Skip to main content

New BMW i8 plug-in hybrid sports cars are displayed before an official delivery in Munich in this June 5, 2014 file photo.

MICHAELA REHLE/REUTERS

Americans, for all their love of pickups and sport-utility vehicles (SUVs), have embraced gasoline-electric hybrids at a rate that far exceeds Canadians – and those that buy them like them, with 83 per cent planning to purchase another or a plug-in hybrid, a recent University of Michigan Transportation Research Institute study has found.

In 2013, 544,537 hybrid vehicles were sold in the United States, including 49,008 plug-in hybrids, the study notes. So 3.8 per cent of all light-duty vehicles sold south of the border were hybrids or plug-ins, versus less than 1 per cent of total sales in Canada, or about 15,000, according to figures provided by DesRosiers Automotive Consultants.

Full sales numbers in Canada are a little tougher to get. DesRosiers does not have numbers with hybrid as an option, not standard as it is with the Toyota Prius.

Story continues below advertisement

In any case, it's fair to say Americans are snapping up hybrids at a rate three to four times greater than Canadians. One reason: Canadians buy vastly more fuel-thrifty small cars as a percentage of the total sales mix. Canadians are concerned about fuel economy and buy small cars with small engines. Canadians, however, are unwilling or unable to pay hybrid premium for fuel economy.

And unlike Americans, Canadians are apparently unwilling to pay $10,000 or more for a hybrid that will further limit the environmental impact of their vehicle beyond even the most efficient gasoline-powered car. Americans? The U of M study found that the main reason given for owning a hybrid is the environmental impact, and women are "more concerned than males about this aspect of hybrid ownership."

Indeed, 33 per cent of owners cited as a purchase reason a desire to reduce their environmental impact. Another 28 per cent liked the hybrid option for being less expensive in the long run, with 25 per cent saying they wanted to use less energy. And 38 per cent of female buyers, notes the study, chose a hybrid to reduce their environmental impact, versus 29 per cent of males.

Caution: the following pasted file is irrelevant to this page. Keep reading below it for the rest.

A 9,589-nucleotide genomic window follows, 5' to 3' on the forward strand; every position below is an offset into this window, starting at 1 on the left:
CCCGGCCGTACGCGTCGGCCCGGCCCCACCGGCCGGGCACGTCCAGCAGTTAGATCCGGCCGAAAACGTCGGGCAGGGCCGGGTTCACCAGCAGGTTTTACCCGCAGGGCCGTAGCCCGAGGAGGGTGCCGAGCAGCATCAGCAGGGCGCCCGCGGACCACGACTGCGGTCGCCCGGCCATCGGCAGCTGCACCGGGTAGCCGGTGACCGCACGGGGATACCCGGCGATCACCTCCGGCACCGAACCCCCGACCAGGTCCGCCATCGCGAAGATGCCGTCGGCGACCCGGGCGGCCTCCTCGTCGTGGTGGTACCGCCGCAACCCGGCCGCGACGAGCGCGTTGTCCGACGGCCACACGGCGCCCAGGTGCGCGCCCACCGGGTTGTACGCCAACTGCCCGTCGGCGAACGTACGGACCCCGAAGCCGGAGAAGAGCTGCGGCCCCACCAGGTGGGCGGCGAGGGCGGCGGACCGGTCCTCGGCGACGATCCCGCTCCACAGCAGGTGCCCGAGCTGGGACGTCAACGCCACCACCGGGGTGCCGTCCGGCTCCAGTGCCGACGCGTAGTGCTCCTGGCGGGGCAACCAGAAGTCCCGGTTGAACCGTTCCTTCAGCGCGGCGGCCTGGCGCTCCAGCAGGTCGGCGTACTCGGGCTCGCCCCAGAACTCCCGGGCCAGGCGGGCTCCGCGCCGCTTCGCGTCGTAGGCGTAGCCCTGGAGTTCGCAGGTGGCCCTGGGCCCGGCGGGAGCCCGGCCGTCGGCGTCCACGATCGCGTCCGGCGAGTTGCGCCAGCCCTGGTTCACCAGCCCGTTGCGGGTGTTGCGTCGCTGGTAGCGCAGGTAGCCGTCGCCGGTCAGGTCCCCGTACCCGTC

Other findings

  • Only a tiny percentage of respondents reported any hybrid-specific problems (9 per cent of women, 6 per cent of men).
  • The biggest single problem? Battery replacement (4 per cent of women, 3 per cent of men).
  • More than one in five (22 per cent) current hybrid owners plan to replace their cars with a plug-in hybrid.
  • Sixty-seven per cent of those planning to replace a hybrid with another one cited a desire to reduce their environmental impact or use less energy as a reason for sticking with hybrid.

The study suggests that hybrid owners are a particularly happy bunch. Only a very small percentage (16 per cent) cited initial cost as a barrier to another hybrid. And nearly half of all hybrid owners (47 per cent) said there is nothing that would cause them to avoid another hybrid. The early adopters are also the truly committed.

So, the American hybrid owner is in love. Perhaps Canadians will be, too ... some day.

Like us on Facebook

Story continues below advertisement

Add us to your circles.

Sign up for our weekly newsletter.

Report an error Editorial code of conduct
Comments

Welcome to The Globe and Mail’s comment community. This is a space where subscribers can engage with each other and Globe staff. Non-subscribers can read and sort comments but will not be able to engage with them in any way. Click here to subscribe.

If you would like to write a letter to the editor, please forward it to letters@globeandmail.com. Readers can also interact with The Globe on Facebook and Twitter .

Welcome to The Globe and Mail’s comment community. This is a space where subscribers can engage with each other and Globe staff. Non-subscribers can read and sort comments but will not be able to engage with them in any way. Click here to subscribe.

If you would like to write a letter to the editor, please forward it to letters@globeandmail.com. Readers can also interact with The Globe on Facebook and Twitter .

Welcome to The Globe and Mail’s comment community. This is a space where subscribers can engage with each other and Globe staff.

We aim to create a safe and valuable space for discussion and debate. That means:

  • All comments will be reviewed by one or more moderators before being posted to the site. This should only take a few moments.
  • Treat others as you wish to be treated
  • Criticize ideas, not people
  • Stay on topic
  • Avoid the use of toxic and offensive language
  • Flag bad behaviour

Comments that violate our community guidelines will be removed. Commenters who repeatedly violate community guidelines may be suspended, causing them to temporarily lose their ability to engage with comments.

Read our community guidelines here

Discussion loading ...

Due to technical reasons, we have temporarily removed commenting from our articles. We hope to have this fixed soon. Thank you for your patience. If you are looking to give feedback on our new site, please send it along to feedback@globeandmail.com. If you want to write a letter to the editor, please forward to letters@globeandmail.com.
Cannabis pro newsletter